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Celebrate ‘America’s best idea’ with President Obama on a VR tour of Yosemite

Introducing the First Virtual Reality Experience Featuring President Obama
President Woodrow Wilson signed the Organic Act on August 25, 1916. Now, as the National Park Service turns 100, President Obama is celebrating by offering a free tour of Yosemite National Park in virtual reality.

“Through the Ages: President Obama Celebrates America’s National Parks” is a collaboration between the POTUS, Oculus, Felix & Paul Studios, and National Geographic. The journey is available on the Oculus Store for Samsung Gear VR and will be coming soon to Rift. A 360-degree version is also available on Facebook.

On the 11-minute tour, Obama bring viewers on his trip to the park over Father’s Day weekend. He visits landmarks including El Capitan, the Cathedral Rocks, and Yosemite Falls, discusses the park’s history with a ranger, and speaks to a crowd of hikers about the importance of conservation. Along the way, POTUS also takes the opportunity to address climate change.

“We know that protecting and preserving places like Yosemite and all of our national parks is more important today than ever,” Obama says. “As we look ahead to the coming years and decades, changing climate and rising temperature means birds and mammals who’ve made their home here at Yosemite for thousands of years are moving to escape the heat … Rising seas can destroy vital ecosystems in the Everglades. Even threaten the Statue of Liberty and Ellis Island. That is not the America I want our kids to grow up in. That’s not the legacy that any of us should want to leave behind.”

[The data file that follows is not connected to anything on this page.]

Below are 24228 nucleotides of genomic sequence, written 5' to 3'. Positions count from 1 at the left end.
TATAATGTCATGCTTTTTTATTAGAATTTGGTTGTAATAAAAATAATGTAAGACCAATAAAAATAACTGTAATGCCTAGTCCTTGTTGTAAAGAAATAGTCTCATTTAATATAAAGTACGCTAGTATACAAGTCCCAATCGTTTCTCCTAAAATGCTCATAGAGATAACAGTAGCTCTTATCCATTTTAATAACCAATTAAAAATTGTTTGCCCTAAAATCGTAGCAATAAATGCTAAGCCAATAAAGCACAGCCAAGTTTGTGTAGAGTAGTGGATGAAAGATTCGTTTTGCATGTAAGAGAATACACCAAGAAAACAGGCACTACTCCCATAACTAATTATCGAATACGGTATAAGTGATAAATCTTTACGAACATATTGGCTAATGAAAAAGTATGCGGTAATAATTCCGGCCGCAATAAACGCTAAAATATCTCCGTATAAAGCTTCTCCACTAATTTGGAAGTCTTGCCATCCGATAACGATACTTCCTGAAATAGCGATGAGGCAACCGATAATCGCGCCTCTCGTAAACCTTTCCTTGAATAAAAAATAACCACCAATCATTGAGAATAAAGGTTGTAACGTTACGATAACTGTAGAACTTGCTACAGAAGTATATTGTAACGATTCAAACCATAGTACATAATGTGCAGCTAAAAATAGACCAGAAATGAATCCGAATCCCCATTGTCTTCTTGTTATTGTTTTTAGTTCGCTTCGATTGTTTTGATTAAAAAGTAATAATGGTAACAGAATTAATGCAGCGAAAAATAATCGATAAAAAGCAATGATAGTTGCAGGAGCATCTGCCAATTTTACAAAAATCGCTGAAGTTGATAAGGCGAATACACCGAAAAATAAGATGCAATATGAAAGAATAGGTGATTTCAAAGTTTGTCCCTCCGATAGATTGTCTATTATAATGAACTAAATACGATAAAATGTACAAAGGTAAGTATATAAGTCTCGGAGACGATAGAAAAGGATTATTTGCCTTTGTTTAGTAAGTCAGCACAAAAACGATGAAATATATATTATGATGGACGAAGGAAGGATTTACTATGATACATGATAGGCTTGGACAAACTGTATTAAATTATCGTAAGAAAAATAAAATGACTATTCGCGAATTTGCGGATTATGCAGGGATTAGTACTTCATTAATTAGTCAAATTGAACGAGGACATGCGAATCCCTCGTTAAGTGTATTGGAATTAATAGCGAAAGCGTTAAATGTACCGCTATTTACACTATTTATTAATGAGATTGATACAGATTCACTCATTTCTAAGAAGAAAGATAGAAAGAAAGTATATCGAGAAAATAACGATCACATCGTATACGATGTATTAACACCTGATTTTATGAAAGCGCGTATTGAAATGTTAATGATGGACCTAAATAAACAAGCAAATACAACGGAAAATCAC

This is the first VR experience featuring President Obama, according to an Oculus blog post. And, although that sounds like self-promotional hype, it demonstrates how well VR is doing as it jostles to become a valuable and valued medium.

National parks have been called America’s best idea. “Absolutely American, absolutely democratic, they reflect us at our best rather than our worst,” wrote Wallace Stegner who first gave the parks this honor. One hundred years, 59 parks, and nearly 60 million acres later, its hard to disagree.

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